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Quantum computing is based on the system of quantum mechanics. In quantum computing, we perform operations over qubits instead of bits. A qubit is a vector, which can take on many more values than 0 or 1. The technology used to implement quantum computers is advancing such that it has its own Moore’s Law, but it can also leverage the classical advancements of Moore’s Law.
If classical computing advances at the exponential pace of 2^n, quantum computing advances at the pace of 2^2^n.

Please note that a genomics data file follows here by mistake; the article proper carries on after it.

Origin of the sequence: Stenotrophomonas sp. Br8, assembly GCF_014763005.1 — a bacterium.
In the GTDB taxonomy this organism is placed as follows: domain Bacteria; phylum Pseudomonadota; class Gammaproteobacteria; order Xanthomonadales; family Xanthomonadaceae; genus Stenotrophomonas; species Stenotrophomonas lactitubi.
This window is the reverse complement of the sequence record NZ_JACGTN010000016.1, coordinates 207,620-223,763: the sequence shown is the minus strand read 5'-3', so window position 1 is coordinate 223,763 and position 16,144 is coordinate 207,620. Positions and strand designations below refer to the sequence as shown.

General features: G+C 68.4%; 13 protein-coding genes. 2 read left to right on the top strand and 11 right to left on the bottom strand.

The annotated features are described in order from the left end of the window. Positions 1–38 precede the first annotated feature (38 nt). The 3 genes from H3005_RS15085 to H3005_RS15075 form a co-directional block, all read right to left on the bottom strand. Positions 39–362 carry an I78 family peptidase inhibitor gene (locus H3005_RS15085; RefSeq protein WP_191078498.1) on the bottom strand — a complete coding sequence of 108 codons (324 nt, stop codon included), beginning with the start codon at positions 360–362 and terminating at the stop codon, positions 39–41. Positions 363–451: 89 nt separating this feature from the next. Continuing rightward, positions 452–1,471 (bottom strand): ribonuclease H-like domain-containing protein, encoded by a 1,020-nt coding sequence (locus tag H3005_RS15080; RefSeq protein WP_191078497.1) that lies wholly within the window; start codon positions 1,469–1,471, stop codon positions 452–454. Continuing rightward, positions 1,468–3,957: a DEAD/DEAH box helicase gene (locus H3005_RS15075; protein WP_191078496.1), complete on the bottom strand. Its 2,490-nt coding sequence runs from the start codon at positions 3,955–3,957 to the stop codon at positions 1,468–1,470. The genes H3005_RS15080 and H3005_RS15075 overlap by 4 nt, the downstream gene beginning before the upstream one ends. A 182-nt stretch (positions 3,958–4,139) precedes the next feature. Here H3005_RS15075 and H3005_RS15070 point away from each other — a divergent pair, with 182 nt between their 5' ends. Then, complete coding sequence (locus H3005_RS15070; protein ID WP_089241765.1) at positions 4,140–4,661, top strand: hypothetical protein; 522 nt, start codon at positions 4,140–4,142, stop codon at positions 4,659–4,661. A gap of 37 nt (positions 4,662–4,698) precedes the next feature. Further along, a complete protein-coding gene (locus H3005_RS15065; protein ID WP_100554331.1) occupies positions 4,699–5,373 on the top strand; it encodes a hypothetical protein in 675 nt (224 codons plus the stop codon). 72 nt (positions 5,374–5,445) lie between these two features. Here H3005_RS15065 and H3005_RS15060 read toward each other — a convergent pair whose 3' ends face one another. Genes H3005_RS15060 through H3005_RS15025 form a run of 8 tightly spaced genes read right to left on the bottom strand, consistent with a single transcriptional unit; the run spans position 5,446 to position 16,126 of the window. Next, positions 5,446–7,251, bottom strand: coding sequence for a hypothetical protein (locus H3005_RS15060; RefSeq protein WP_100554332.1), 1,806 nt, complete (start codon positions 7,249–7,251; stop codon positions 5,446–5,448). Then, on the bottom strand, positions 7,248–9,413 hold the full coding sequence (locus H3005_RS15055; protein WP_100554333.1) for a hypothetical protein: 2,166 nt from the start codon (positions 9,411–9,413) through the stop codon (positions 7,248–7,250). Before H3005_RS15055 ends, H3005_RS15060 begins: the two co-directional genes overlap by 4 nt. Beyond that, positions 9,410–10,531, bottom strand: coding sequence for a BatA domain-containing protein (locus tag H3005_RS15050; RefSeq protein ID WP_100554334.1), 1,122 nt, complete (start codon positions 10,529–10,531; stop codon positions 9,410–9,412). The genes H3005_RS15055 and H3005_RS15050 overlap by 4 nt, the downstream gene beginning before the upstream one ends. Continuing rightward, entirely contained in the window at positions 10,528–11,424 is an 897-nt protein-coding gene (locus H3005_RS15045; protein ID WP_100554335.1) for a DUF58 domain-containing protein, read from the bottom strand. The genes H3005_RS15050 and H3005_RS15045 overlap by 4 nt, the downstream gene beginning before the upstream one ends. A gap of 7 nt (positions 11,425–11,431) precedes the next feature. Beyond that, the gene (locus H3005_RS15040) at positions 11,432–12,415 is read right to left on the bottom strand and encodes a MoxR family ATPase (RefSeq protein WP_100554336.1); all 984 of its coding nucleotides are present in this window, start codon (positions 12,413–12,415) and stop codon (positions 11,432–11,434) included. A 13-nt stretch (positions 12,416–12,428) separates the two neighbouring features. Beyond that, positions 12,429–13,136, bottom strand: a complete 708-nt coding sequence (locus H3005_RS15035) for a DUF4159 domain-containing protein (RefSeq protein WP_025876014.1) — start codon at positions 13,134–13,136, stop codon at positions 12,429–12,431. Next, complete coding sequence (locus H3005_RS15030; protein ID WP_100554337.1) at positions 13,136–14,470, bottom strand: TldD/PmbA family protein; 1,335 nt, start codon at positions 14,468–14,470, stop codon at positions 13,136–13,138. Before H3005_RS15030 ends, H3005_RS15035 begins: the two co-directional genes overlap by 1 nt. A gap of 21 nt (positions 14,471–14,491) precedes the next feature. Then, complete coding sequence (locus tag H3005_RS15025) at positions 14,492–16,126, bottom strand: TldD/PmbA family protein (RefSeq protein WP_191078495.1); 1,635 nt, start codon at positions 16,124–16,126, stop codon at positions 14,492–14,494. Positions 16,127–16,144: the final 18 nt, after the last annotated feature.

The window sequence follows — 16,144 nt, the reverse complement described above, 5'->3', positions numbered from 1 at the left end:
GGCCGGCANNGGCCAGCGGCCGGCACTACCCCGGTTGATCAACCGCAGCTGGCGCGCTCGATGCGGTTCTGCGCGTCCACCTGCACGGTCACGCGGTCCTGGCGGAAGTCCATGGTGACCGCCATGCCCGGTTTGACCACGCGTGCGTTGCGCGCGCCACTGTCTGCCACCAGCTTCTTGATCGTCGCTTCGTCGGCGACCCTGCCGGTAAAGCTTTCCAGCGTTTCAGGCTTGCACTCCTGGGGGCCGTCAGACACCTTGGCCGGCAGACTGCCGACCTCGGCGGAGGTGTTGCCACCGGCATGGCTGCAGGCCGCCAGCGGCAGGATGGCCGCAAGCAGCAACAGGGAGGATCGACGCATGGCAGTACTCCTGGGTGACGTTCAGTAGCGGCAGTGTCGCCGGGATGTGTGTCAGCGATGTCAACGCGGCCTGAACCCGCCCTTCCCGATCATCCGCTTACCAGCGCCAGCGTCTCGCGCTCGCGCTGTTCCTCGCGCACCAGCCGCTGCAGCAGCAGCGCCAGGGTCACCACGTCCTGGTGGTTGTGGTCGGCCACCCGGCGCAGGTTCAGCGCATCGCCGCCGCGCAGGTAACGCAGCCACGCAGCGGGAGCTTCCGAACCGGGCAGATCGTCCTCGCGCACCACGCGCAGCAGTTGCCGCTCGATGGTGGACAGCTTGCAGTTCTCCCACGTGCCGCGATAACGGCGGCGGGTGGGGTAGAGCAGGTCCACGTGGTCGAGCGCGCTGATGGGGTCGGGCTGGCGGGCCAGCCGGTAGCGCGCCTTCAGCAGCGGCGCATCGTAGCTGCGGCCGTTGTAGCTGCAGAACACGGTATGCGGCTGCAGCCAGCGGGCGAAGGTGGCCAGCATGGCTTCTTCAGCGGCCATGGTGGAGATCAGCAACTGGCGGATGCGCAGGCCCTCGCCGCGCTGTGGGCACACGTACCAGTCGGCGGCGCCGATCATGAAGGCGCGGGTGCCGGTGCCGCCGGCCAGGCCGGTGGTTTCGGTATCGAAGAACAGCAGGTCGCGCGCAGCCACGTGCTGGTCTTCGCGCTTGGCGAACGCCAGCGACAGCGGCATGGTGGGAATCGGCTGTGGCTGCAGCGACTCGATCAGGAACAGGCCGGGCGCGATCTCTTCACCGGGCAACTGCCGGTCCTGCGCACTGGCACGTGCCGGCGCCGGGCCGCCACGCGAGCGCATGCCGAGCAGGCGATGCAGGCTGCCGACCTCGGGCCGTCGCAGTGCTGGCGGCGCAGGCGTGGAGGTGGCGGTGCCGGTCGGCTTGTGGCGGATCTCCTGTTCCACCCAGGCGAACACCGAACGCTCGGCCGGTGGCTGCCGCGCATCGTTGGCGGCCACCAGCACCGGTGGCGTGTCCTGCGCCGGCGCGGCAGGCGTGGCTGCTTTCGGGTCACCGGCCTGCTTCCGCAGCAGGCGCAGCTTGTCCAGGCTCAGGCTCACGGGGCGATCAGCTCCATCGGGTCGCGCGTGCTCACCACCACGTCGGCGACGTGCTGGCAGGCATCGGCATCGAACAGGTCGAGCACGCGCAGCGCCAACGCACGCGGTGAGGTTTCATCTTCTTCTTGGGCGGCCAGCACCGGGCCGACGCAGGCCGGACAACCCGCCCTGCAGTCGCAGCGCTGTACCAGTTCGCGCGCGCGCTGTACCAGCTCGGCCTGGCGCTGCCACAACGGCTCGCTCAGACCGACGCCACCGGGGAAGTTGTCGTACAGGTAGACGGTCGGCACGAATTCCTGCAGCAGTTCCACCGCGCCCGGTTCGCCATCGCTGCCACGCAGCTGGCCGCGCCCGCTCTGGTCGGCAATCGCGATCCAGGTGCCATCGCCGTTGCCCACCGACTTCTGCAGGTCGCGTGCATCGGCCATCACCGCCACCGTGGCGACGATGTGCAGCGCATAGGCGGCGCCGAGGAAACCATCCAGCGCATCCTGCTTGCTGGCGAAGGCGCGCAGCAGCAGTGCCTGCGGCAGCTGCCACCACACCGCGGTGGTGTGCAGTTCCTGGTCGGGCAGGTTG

Quantum computing will advance technology in ways that will take us by surprise. If things feel like they are moving fast now, just wait until developers have access to quantum processing units. Machine learning, simulated chemical synthesis, and NP-complete problems are ripe for quantum computers.
Vijay Pande is a partner at Andreessen Horowitz and a board member at Rigetti Computing, a quantum computer company. In this episode, we explored what software engineers today need to know about quantum computers and some of the application domains that developers will be working on as quantum computers become available.
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